Celebrating failure

Disclosure: As well as Managing Partner of jbsh LLP (the business behind this blog) I also work part time for the University of the West of England on the Knowledge West project managing their QuickMark® service.]

Pedestrian stop lights on Gibralter runwayToday was an important day for jbsh, I gave our first unsuccessful pitch. Obviously in writing research grant applications and funding proposals, I’ve had unsuccessful submissions and I’ve talked a couple of clients out of engaging me in favour of more appropriate (and cheaper or free) options.

What was different today was that I really felt that this was a great business that I could add value to.

With most funding applications you don’t get great feedback on why you’re unsuccessful. When the negative email came through there was an invitation to explore why we weren’t proceeding with the plan as discussed.

The discussion brought an important point home, you need to constantly evaluate every message across every medium to make sure it’s effective and conveying what you think it is. I’ve been working on building the QuickMark service, taking on new Researchers and more clients. I’m actively seeking ways to grow and build the service as a sustainable offering outside the funding that has provided stability so far. In doing this I’ve significantly refined the proposition, carefully positioning the service between the core activities that the Universities offer and those that are provided by commercial market research organisations.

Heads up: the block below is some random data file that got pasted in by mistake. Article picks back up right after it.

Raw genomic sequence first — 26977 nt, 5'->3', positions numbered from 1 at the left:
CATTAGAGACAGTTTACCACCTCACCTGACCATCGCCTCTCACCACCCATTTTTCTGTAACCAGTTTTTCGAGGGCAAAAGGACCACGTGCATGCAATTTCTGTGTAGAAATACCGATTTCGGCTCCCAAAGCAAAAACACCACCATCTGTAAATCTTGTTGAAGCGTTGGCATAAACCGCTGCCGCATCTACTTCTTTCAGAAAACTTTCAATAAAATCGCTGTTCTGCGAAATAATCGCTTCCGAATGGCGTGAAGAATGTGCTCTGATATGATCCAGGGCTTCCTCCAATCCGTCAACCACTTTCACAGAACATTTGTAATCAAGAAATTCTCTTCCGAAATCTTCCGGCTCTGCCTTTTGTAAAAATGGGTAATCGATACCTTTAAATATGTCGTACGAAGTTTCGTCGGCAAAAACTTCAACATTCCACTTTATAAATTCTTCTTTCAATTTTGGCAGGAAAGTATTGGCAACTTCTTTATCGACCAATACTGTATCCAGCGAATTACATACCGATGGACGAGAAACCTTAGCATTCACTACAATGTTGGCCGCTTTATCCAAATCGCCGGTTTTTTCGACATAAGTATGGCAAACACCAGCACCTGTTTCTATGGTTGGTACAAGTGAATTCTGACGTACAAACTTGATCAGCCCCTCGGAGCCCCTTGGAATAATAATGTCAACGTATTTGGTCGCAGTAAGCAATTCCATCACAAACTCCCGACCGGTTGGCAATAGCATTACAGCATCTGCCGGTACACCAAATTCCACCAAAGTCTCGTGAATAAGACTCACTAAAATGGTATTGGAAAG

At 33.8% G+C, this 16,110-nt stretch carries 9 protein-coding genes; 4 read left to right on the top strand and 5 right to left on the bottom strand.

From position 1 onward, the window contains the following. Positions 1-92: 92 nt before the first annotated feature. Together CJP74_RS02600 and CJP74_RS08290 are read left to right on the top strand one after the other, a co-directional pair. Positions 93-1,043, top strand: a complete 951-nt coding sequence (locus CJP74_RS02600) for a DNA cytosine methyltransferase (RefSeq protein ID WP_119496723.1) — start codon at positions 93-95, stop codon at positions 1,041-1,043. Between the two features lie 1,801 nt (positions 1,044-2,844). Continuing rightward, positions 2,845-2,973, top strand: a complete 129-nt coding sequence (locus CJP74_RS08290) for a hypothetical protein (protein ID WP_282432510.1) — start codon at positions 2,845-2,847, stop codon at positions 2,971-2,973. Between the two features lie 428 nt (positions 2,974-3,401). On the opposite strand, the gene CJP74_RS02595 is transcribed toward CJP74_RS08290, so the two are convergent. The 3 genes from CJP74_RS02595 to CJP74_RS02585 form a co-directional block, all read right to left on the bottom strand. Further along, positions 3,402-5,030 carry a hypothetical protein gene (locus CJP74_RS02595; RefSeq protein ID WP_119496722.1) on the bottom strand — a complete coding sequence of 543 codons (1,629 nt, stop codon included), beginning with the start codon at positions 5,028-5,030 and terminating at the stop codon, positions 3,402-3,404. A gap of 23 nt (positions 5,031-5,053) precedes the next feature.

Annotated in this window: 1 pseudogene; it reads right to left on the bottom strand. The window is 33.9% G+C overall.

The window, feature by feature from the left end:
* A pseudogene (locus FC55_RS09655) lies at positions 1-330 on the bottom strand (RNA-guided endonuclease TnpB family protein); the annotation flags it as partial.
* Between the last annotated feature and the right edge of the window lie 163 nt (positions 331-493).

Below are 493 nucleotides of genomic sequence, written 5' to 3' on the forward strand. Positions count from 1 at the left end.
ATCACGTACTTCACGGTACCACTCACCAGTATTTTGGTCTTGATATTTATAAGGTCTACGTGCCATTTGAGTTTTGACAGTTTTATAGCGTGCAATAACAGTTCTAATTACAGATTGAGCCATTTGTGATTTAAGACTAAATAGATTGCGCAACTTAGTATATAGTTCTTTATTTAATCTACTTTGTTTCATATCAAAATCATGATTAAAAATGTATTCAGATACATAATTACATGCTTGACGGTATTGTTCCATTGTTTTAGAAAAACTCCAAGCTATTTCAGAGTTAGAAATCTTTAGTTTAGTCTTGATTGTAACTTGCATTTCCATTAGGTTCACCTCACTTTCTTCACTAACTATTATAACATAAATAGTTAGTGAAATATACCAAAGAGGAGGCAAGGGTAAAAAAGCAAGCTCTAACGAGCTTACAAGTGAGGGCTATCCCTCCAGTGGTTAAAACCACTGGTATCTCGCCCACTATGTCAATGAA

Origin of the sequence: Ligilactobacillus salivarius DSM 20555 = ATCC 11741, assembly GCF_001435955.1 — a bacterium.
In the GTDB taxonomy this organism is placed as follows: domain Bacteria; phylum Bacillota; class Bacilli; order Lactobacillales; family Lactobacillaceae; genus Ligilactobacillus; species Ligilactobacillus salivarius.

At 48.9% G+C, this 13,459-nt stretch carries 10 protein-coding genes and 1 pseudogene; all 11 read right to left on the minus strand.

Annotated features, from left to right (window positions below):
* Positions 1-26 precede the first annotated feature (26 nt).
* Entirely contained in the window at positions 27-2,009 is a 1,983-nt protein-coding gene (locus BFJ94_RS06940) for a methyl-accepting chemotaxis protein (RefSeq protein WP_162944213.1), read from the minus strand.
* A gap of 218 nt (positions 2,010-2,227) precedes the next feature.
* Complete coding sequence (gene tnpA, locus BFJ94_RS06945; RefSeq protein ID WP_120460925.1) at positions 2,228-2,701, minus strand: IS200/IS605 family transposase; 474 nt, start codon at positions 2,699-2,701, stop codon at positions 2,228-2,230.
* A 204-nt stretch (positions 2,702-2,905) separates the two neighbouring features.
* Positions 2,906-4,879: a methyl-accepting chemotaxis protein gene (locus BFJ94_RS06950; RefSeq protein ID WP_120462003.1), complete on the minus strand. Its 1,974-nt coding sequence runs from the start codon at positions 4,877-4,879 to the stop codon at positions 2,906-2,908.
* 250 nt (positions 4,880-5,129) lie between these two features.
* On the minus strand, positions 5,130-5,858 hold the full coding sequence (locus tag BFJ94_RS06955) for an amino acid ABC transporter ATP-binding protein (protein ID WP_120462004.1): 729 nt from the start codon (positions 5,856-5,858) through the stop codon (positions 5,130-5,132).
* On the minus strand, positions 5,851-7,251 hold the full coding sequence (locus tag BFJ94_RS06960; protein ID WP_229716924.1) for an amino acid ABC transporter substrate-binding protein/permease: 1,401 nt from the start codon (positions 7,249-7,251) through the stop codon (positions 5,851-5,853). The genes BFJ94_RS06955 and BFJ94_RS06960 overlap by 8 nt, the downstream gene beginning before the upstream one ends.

Unfortunately, I hadn’t spent quite so much time on this blog evaluating what message I wanted it to convey. Originally it was a place to share thoughts, talk about events I’d attended and give jbsh LLP a presence on the web. This has all be augmented by LinkedIn, Facebook, MyBlogLog, Twitter, etc. Since that launch (almost exactly a year ago) the message that this blog is being used to convey has changed. Sam is using it to promote, explain and disseminate her research, and I was using it to build confidence with potential clients to trust their businesses to my advice and guidance. This last bit hasn’t worked, because I haven’t developed the blog, I’ve just used it to a different purpose (one it wasn’t designed for).

The other messages are still important, so we won’t undergo a complete redesign, but there will be some changes. Most critically I’ll be putting more references to existing jbsh clients and stories from businesses I’ve helped in the past.

It’s not survival of the fittest, it’s survival of the most adaptable and appropriate to the environment.

[Note on the photo: I grew up in Gibraltar and have fond memories of walking across the runway to catch planes to ‘exotic’ locations like Southend where my Grandad lived. My first thought was say something about stopping and re-evaluating, hence the flickr search for stop signs. Searches for failure weren’t as nice so I’m sticking with the image.]

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